Doesn't look that unusual to me, it comes from my electricity supply region! The emergency phone number is correct. I noticed the 11kV/414V label on a number of substations round here, I've just assumed that the 414V was a misprint at the engravers. Next time I get a chance I'll ask one of the engineers. The single phase voltages I measure on a day to day basis (while loop/rcd testing) are usually just above 240V, sometimes closer to 250V & within normal tolerances.
Re: Spot the peculiarity#137439 07/07/0304:03 PM07/07/0304:03 PM
That reminds me of the temporary lights (for road works) I came upon in Ireland once. I was quite surprised when the red-&-amber phase came on instead of them just going straight from red to green like normal Irish lights, so I assume they were using British equipment.
(It was somewhere up around Leitrim or Cavan, so maybe the local repair crew decided to make a quick dash over the border to "borrow" some lights! )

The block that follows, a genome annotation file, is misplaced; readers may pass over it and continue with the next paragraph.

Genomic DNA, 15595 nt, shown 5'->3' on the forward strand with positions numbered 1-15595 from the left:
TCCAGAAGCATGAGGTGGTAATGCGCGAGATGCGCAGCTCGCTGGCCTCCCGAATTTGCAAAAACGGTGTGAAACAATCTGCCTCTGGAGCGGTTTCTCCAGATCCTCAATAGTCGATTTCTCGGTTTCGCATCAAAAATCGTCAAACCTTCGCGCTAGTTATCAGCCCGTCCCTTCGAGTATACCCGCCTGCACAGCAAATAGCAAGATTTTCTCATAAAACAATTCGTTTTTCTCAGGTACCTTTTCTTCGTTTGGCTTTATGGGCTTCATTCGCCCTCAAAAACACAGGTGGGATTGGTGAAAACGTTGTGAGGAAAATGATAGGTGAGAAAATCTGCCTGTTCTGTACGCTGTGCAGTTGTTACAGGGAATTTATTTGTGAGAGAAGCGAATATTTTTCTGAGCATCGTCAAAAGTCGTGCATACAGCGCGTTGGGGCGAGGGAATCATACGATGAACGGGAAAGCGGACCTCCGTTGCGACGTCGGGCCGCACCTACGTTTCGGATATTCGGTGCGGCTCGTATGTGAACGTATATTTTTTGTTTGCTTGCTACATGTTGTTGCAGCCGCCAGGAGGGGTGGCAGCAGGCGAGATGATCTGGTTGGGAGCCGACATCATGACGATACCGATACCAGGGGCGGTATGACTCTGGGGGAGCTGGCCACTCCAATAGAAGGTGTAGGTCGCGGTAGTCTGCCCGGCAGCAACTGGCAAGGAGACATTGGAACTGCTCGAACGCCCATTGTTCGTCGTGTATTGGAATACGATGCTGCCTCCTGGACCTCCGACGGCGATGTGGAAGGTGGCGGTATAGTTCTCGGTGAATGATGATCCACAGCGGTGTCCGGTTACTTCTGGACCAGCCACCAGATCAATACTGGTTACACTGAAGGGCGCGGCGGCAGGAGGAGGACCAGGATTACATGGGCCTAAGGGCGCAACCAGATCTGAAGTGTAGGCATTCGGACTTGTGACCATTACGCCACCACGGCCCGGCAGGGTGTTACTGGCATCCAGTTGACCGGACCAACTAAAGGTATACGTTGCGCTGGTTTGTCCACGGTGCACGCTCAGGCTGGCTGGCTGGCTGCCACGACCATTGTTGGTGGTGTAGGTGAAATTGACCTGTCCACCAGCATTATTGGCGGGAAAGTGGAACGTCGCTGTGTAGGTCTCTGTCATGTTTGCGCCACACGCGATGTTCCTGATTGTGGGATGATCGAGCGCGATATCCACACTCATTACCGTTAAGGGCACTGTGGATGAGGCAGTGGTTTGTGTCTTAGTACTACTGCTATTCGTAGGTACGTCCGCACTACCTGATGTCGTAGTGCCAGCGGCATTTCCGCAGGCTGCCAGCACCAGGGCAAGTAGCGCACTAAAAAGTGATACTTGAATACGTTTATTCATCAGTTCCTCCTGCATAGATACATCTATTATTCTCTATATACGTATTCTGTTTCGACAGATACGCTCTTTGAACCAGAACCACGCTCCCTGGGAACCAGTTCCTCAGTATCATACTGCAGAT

Why do some old meters in the UK say 230V?
They possibly date back to before the early 1970s and the standardization at a nominal 240V.
Prior to that, the actual declared nominal voltage could vary from one district to another: 220, 230, 240 and 250V were the most common, with correponding 3ph levels of 380, 400, 415, and 440V (the last is actually 433V, but was usually quoted as 440).
Some old districts in the larger towns still had 3-wire DC into the 1960s, so the voltage between "outers" would have been 440 to 500V.
[This message has been edited by pauluk (edited 07-08-2003).]
Re: Spot the peculiarity#137444 07/08/0303:20 PM07/08/0303:20 PM
Talking of perculiarities - why do British traffic [stop] lights go red,red+yellow,green? I have only come across two other places that do and I assumed they bought British equipment viz: Argentina and Iceland.